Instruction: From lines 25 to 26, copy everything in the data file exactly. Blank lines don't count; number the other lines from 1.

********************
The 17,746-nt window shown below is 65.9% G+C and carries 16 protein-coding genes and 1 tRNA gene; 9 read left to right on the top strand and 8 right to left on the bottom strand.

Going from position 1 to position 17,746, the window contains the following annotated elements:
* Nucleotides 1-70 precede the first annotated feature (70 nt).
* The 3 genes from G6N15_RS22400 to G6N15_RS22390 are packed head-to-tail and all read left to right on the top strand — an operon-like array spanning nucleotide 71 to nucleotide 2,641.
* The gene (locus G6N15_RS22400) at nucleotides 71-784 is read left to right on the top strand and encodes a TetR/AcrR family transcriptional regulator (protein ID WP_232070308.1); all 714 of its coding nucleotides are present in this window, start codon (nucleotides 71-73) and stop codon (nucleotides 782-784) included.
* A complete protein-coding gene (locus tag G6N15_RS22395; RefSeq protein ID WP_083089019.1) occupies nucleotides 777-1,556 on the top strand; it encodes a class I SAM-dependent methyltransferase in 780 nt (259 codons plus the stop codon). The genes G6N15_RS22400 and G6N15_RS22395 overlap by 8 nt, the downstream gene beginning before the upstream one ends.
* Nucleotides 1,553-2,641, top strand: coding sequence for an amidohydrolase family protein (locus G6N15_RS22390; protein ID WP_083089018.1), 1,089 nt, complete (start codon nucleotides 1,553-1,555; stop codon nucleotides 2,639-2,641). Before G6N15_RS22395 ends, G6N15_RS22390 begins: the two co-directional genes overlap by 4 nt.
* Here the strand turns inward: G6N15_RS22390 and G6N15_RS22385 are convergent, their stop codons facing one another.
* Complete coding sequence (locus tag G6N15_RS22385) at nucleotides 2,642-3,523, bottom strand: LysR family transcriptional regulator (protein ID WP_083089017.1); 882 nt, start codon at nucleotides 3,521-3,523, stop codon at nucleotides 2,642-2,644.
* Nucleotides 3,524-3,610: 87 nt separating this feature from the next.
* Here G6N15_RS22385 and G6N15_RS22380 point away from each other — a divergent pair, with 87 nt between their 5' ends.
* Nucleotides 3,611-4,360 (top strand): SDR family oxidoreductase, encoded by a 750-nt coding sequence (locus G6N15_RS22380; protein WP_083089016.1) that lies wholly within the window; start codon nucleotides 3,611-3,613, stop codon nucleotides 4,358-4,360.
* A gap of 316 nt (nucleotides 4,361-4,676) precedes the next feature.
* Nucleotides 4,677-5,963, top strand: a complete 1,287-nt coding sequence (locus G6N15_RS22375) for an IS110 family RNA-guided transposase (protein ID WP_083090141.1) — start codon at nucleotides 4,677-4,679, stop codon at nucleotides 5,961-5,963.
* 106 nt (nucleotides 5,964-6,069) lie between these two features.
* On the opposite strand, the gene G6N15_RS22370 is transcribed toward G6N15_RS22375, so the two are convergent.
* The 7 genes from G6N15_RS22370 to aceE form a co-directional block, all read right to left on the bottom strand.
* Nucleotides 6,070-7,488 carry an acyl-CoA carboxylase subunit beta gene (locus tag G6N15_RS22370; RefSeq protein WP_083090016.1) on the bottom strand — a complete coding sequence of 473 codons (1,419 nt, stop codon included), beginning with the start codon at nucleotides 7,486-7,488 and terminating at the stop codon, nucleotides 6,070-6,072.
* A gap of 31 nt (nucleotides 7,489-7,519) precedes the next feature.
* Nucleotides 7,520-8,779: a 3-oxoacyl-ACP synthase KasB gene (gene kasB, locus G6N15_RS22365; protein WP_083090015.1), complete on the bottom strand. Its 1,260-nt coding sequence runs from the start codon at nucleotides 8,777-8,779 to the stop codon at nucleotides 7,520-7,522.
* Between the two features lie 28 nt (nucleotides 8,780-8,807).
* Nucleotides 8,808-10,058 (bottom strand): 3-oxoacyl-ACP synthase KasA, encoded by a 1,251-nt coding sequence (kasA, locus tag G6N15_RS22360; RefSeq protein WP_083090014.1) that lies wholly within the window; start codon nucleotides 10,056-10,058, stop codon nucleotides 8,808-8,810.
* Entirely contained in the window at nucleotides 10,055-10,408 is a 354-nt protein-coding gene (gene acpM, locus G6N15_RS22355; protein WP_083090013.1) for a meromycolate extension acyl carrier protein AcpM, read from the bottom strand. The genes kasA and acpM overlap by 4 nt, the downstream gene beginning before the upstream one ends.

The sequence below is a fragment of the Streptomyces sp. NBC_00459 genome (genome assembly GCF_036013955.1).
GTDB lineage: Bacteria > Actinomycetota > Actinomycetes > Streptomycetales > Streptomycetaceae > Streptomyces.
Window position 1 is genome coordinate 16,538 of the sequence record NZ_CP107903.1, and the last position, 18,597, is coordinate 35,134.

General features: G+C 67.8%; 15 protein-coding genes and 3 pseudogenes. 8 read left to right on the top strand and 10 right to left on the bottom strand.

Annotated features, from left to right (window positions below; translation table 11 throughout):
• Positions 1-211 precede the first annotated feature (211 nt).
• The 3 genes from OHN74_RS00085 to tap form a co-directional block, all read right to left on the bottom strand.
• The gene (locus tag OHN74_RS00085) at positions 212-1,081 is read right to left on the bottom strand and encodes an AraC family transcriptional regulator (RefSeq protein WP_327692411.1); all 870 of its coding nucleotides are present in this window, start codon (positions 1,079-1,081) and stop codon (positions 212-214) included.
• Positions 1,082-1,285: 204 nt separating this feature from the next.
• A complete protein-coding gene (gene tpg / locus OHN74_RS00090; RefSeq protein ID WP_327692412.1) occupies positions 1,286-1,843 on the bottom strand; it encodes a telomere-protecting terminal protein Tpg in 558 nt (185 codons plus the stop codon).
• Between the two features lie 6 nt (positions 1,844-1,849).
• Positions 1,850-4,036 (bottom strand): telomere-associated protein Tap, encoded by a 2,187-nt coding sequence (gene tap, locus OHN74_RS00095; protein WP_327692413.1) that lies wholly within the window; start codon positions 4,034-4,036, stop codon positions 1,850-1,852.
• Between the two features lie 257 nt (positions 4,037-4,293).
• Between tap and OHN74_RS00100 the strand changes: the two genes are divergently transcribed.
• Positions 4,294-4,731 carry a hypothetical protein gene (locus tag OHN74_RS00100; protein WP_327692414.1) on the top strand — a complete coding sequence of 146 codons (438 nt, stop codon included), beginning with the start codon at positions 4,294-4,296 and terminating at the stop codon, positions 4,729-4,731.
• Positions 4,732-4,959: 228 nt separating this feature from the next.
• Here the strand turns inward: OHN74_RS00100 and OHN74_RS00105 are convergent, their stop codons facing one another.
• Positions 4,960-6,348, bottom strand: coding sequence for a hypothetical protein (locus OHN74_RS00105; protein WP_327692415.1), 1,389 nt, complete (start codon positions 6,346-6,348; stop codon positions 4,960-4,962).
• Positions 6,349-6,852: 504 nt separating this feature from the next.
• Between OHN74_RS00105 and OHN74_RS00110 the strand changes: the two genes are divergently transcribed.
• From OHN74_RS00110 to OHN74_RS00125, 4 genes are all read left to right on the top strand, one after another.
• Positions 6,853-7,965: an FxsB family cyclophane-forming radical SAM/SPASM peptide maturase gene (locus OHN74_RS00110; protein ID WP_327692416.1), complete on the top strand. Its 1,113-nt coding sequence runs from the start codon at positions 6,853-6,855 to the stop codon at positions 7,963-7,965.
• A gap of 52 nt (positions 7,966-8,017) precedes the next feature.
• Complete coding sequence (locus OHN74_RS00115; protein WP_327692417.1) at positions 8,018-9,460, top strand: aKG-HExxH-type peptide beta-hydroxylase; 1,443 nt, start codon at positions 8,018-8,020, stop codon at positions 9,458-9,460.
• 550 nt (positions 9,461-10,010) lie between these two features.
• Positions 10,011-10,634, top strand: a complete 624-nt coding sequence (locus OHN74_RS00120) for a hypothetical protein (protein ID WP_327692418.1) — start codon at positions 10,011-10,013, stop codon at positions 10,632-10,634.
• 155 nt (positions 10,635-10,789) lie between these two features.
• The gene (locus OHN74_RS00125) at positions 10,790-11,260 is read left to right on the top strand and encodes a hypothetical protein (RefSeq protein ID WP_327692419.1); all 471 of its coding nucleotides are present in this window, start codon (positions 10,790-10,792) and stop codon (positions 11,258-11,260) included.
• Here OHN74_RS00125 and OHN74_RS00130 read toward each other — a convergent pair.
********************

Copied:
GTDB lineage: Bacteria > Actinomycetota > Actinomycetes > Streptomycetales > Streptomycetaceae > Streptomyces.
Window position 1 is genome coordinate 16,538 of the sequence record NZ_CP107903.1, and the last position, 18,597, is coordinate 35,134.